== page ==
By Basil Fernando –
The frequently asked question nowadays is whether the government intends to create a new constitution, or whether it will amend the 1978 Constitution. It is thus pertinent to recall the statement made by former Supreme Court Judge C. V. Wigneswaran (now Governor of the Northern Province), that the constitutional crisis of Sri Lanka is a product of tomfoolery with the constitution.
In several publications, the Asian Human Rights Commission (AHRC) demonstrated that the 1978 Constitution not in fact based on the Gaullist model of the French Constitution, as claimed. The late Dr. Colvin R. de Silva stated that this constitution was not based on any great tradition, but is very similar to that created by Jean-Bédel Bokassa of the Central African Republic.
The Guardian (London) referred to Bokassa as
… One of Africa’s most brutal dictators, accused of cannibalism and feeding his opponents to animals … was the self-crowned emperor of the Central African Republic (CAR) until he was ousted in 1979. He fathered 62 children and his coronation, based on that of Napoleon, cost his country’s entire GDP….”
Simply put, Bokassa was a political madman, who abandoned every known principle of governance to suit his personal ambitions, and as a result created a great crisis for his nation, lasting for many years.
J. R. Jayewardene crowned himself President in 1978, although he was only elected to be the Prime Minister. He displaced all the basic principles of a democratic republic, and created a sort of governance that brought about chaos that no political leader thereafter has learnt how to get rid of.
In its classical meaning, the constitution of a democratic republic is based on a set of principles interwoven with all the state’s basic institutions of governance. If any one of these principles were removed, it would no longer be a democratic republic.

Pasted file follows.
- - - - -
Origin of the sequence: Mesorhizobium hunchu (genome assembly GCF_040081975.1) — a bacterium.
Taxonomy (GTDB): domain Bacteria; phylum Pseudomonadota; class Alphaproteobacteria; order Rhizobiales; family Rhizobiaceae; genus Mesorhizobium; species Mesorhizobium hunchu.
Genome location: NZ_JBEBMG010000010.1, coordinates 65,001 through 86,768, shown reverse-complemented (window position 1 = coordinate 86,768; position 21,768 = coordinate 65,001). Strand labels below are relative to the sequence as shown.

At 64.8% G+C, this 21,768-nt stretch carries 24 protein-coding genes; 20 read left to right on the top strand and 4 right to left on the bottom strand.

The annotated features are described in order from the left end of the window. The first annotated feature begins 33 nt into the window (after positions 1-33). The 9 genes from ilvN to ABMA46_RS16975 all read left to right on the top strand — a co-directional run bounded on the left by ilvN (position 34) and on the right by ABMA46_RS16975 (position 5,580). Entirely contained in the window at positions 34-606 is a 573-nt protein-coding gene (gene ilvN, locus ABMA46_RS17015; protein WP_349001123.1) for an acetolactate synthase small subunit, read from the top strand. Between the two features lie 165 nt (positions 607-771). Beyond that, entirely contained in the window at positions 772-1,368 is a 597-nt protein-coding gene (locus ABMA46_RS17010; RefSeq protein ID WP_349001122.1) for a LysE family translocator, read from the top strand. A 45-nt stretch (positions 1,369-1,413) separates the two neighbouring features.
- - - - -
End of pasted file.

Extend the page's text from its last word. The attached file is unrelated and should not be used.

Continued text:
President Jayewardene removed almost all the principles on which democratic governance is based. Aspiring to be like a monarch, he abandoned the idea of a republic, which does not allow for the centralization of power in the hands of a single individual. He attacked and undermined the principle of separation of powers and the exercise of checks and balances by removing the powers of judicial review, and making the judiciary an inferior branch of governance. He displaced the principle of the supremacy of law and the rule of law by arrogating to himself the power to make any law he thought fit to make. With a 5/6th vote in parliament, he boasted that the only thing he could not do is to make a man a woman, or vice versa. The political chaos that his actions generated led only to the surfacing of violence and the collapse of the state itself.
Hence, we must reflect on whether Jayewardene’s constitution can be amended to create the foundation for a sustainable form of governance based on democratic principles. An amendment would only mean the creation of a constitution that is a logical contradiction, resulting in even more confusion.
When something is discarded as nonsense, it should be discarded in its entirety. Partial displacement of nonsense amounts to the creation of another form of nonsense.
The tomfoolery that J. R. Jayewardene engaged in, which was continued with by successive presidents, must be brought to a complete halt. There is hardly anything more to debate on this matter.